Turkey’s incursion into Syria on Wednesday is prompting fresh bipartisan condemnation of President Donald Trump’s moves and more congressional threats to hamstring Turkey economically, with some Republicans calling the situation "sickening" and a "terrible mistake" by the president.
Sen. Lindsey Graham (R-S.C.) and Rep. Liz Cheney (R-Wyo.), otherwise reliable allies of Trump, both lambasted the president on Wednesday after Turkey moved into northeastern Syria, which is occupied by Kurdish allies of the United States. The U.S. worked closely with Kurds to defeat the Islamic State, and now lawmakers in both parties fear Trump’s conversation on Sunday with Turkish President Recep Tayyip Erdogan that led to a U.S. pullout has become a “disaster in the making,” as Graham put it.
“Pray for our Kurdish allies who have been shamelessly abandoned by the Trump Administration. This move ensures the reemergence of ISIS,” said Graham, vowing to lead congressional efforts “to make Erdogan pay a heavy price. I urge President Trump to change course while there is still time.”
Cheney said that “President Trump’s decision to withdraw U.S. forces from northern Syria is having sickening and predictable consequences” and vowed that lawmakers “must and will act to limit the catastrophic impact of this decision.” Just this year lawmakers in both parties have showed significant support for a continued U.S. presence in Turkey.
The Kurds “actually fought on the ground. They had people dying. To just abandon them like that so the Turks can come in and slaughter them is not just immoral, it taints our reputation all over the world,” said Sen. Marco Rubio (R-Fla.) on Tuesday evening. “It’s a terrible mistake. We’ll have to think of what options there are. I’m sure the Senate will, potentially, take some vote to disagree with that decision.”
Trump has defended his actions as a much-needed withdrawal from the Middle East. But he was conducting some measure of damage control on Wednesday, releasing a statement about Turkey’s Syrian invasion: “The United States does not endorse this attack and has made it clear to Turkey that this operation is a bad idea.”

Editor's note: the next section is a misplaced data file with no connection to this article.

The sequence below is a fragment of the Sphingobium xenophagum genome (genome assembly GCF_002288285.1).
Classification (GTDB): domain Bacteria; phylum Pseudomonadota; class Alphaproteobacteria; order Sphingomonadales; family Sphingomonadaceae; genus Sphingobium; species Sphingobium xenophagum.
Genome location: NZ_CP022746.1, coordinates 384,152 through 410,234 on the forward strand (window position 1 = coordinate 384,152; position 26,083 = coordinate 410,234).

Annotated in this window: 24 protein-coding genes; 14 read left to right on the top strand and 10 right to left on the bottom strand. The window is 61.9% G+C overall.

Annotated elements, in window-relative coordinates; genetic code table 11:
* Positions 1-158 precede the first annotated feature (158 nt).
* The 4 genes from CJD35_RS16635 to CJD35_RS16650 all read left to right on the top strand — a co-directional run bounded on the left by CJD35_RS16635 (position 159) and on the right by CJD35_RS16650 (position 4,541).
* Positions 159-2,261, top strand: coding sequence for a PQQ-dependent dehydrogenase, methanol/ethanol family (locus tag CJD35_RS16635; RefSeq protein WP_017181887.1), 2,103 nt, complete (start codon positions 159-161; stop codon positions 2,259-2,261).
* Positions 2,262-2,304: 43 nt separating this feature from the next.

“Turkey has committed to protecting civilians, protecting religious minorities, including Christians, and ensuring no humanitarian crisis takes place—and we will hold them to this commitment,” Trump said.
Despite the cascade of criticism from Democrats and Republicans like, Trump has gained plaudits from libertarian-leaning allies like Sen. Rand Paul and Rep. Thomas Massie, both Republicans from Kentucky. On Wednesday afternoon Paul said that Trump is “the first President in my lifetime to understand what is our national interest and what is not. He is stopping the endless wars and we will be stronger as a result. The Cheney/Graham Neocon War Caucus has cost us too much fighting endless wars.
Trump called U.S. intervention in the Middle East the “worst decision ever made in the history of our country” and retweeted Sergio Gor, a Rand Paul aide, who asked why Democrats weren’t supporting Trump’s decision.
Historically, Democrats have been far more in line with dovish foreign policy and scaling back the U.S. presence in the Middle East. But liberals and more centrist Democrats alike have lashed out at Trump this week, with Sen. Tim Kaine (D-Va.) declaring that Trump has “left our allies at risk of being slaughtered and spurred massive additional instability.”
In an interview on MSNBC, Rep. Ro Khanna (D-Calif.) laid out why Trump is facing bipartisan criticism rather than more predictable opposition from GOP hawks.
“There are many Democrats that are for a responsible withdrawal from Syria,” Khanna said, arguing Trump moved without forging any sort of assurances for the Kurdish people. “What we should have done is get Erdogan to commit not to invade the Kurds. And we have extraordinary leverage. They are a NATO ally, we can say: ‘You won’t be part of NATO if you do this.’ We sell them weapons, we provide them economic aid.”
Khanna said “everything is on the table” if Turkey continues military actions in Northeastern Syria. Graham is working on a sanctions bill with Sen. Chris Van Hollen (D-Md.) and both Senate Majority Leader Mitch McConnell (R-Ky.) and Speaker Nancy Pelosi (D-Calif.) have been critical of the president’s withdrawal from Syria. Congress could in theory insert language responding to the situation in Syria in either an upcoming spending bill or a defense policy bill, both of which are must-pass bills.
Senate Minority Leader Chuck Schumer (D-N.Y.) said in Albany, N.Y., on Tuesday night that he expects “Congress will take some form of action.” A nonbinding amendment expressing support for a presence in Syria easily passed the Senate earlier this year with 70 votes, signaling there could be enough support to override a presidential veto.
Article originally published on POLITICO Magazine